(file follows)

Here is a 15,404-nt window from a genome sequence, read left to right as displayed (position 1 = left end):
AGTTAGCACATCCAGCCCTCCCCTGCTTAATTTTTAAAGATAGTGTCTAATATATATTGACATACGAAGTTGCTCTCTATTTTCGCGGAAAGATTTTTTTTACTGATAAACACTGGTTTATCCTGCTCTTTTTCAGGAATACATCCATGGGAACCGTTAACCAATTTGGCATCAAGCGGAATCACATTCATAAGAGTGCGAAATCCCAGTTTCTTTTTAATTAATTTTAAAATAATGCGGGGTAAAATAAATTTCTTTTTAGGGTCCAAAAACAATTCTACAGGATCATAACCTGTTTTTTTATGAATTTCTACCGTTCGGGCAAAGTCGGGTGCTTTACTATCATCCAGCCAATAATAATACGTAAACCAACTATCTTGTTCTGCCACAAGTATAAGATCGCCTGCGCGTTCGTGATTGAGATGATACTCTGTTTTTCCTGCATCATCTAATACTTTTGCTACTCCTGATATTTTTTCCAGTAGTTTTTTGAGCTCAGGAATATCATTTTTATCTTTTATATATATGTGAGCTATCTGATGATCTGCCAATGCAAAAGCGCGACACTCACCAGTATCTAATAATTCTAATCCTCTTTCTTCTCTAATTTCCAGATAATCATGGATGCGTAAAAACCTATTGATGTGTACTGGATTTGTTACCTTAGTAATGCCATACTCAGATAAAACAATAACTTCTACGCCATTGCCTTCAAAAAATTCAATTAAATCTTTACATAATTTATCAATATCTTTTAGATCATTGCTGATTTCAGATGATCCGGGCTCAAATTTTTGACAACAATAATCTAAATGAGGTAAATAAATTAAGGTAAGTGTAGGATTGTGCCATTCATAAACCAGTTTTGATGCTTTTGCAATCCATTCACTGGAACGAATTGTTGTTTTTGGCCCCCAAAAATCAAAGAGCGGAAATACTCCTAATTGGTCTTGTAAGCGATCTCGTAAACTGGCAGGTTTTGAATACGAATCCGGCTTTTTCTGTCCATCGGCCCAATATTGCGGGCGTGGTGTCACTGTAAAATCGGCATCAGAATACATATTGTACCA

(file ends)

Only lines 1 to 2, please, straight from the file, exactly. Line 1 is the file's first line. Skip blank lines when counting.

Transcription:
Here is a 15,404-nt window from a genome sequence, read left to right as displayed (position 1 = left end):
AGTTAGCACATCCAGCCCTCCCCTGCTTAATTTTTAAAGATAGTGTCTAATATATATTGACATACGAAGTTGCTCTCTATTTTCGCGGAAAGATTTTTTTTACTGATAAACACTGGTTTATCCTGCTCTTTTTCAGGAATACATCCATGGGAACCGTTAACCAATTTGGCATCAAGCGGAATCACATTCATAAGAGTGCGAAATCCCAGTTTCTTTTTAATTAATTTTAAAATAATGCGGGGTAAAATAAATTTCTTTTTAGGGTCCAAAAACAATTCTACAGGATCATAACCTGTTTTTTTATGAATTTCTACCGTTCGGGCAAAGTCGGGTGCTTTACTATCATCCAGCCAATAATAATACGTAAACCAACTATCTTGTTCTGCCACAAGTATAAGATCGCCTGCGCGTTCGTGATTGAGATGATACTCTGTTTTTCCTGCATCATCTAATACTTTTGCTACTCCTGATATTTTTTCCAGTAGTTTTTTGAGCTCAGGAATATCATTTTTATCTTTTATATATATGTGAGCTATCTGATGATCTGCCAATGCAAAAGCGCGACACTCACCAGTATCTAATAATTCTAATCCTCTTTCTTCTCTAATTTCCAGATAATCATGGATGCGTAAAAACCTATTGATGTGTACTGGATTTGTTACCTTAGTAATGCCATACTCAGATAAAACAATAACTTCTACGCCATTGCCTTCAAAAAATTCAATTAAATCTTTACATAATTTATCAATATCTTTTAGATCATTGCTGATTTCAGATGATCCGGGCTCAAATTTTTGACAACAATAATCTAAATGAGGTAAATAAATTAAGGTAAGTGTAGGATTGTGCCATTCATAAACCAGTTTTGATGCTTTTGCAATCCATTCACTGGAACGAATTGTTGTTTTTGGCCCCCAAAAATCAAAGAGCGGAAATACTCCTAATTGGTCTTGTAAGCGATCTCGTAAACTGGCAGGTTTTGAATACGAATCCGGCTTTTTCTGTCCATCGGCCCAATATTGCGGGCGTGGTGTCACTGTAAAATCGGCATCAGAATACATATTGTACCA